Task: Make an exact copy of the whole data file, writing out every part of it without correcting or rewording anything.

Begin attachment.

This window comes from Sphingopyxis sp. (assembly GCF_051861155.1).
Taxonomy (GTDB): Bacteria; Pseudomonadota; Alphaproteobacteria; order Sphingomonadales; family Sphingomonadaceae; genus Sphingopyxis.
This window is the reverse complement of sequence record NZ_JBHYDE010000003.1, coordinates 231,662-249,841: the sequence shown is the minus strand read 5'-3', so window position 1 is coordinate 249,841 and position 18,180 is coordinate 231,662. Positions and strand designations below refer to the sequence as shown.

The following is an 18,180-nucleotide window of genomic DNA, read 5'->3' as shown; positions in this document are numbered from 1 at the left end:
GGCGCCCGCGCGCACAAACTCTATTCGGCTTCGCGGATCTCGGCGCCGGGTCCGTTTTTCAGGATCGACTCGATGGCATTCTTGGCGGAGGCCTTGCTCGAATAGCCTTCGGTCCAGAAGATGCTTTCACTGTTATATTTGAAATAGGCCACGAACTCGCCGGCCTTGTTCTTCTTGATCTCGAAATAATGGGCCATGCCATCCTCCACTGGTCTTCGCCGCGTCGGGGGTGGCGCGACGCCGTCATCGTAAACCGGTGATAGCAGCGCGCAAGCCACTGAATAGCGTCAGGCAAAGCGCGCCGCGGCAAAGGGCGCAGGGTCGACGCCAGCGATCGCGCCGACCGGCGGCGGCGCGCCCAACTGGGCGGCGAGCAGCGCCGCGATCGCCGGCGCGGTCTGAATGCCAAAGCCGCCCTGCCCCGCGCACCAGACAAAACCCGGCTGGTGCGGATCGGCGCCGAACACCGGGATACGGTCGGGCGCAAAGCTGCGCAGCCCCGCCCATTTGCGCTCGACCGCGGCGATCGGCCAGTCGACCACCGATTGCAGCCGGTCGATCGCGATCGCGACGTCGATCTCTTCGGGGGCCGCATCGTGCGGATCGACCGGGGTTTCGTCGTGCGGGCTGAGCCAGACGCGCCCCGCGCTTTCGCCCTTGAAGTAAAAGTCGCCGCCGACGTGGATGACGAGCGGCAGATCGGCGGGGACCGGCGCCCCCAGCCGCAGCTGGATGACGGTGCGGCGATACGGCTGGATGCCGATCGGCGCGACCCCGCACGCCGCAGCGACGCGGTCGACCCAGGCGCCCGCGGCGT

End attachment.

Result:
This window comes from Sphingopyxis sp. (assembly GCF_051861155.1).
Taxonomy (GTDB): Bacteria; Pseudomonadota; Alphaproteobacteria; order Sphingomonadales; family Sphingomonadaceae; genus Sphingopyxis.
This window is the reverse complement of sequence record NZ_JBHYDE010000003.1, coordinates 231,662-249,841: the sequence shown is the minus strand read 5'-3', so window position 1 is coordinate 249,841 and position 18,180 is coordinate 231,662. Positions and strand designations below refer to the sequence as shown.

The following is an 18,180-nucleotide window of genomic DNA, read 5'->3' as shown; positions in this document are numbered from 1 at the left end:
GGCGCCCGCGCGCACAAACTCTATTCGGCTTCGCGGATCTCGGCGCCGGGTCCGTTTTTCAGGATCGACTCGATGGCATTCTTGGCGGAGGCCTTGCTCGAATAGCCTTCGGTCCAGAAGATGCTTTCACTGTTATATTTGAAATAGGCCACGAACTCGCCGGCCTTGTTCTTCTTGATCTCGAAATAATGGGCCATGCCATCCTCCACTGGTCTTCGCCGCGTCGGGGGTGGCGCGACGCCGTCATCGTAAACCGGTGATAGCAGCGCGCAAGCCACTGAATAGCGTCAGGCAAAGCGCGCCGCGGCAAAGGGCGCAGGGTCGACGCCAGCGATCGCGCCGACCGGCGGCGGCGCGCCCAACTGGGCGGCGAGCAGCGCCGCGATCGCCGGCGCGGTCTGAATGCCAAAGCCGCCCTGCCCCGCGCACCAGACAAAACCCGGCTGGTGCGGATCGGCGCCGAACACCGGGATACGGTCGGGCGCAAAGCTGCGCAGCCCCGCCCATTTGCGCTCGACCGCGGCGATCGGCCAGTCGACCACCGATTGCAGCCGGTCGATCGCGATCGCGACGTCGATCTCTTCGGGGGCCGCATCGTGCGGATCGACCGGGGTTTCGTCGTGCGGGCTGAGCCAGACGCGCCCCGCGCTTTCGCCCTTGAAGTAAAAGTCGCCGCCGACGTGGATGACGAGCGGCAGATCGGCGGGGACCGGCGCCCCCAGCCGCAGCTGGATGACGGTGCGGCGATACGGCTGGATGCCGATCGGCGCGACCCCGCACGCCGCAGCGACGCGGTCGACCCAGGCGCCCGCGGCGT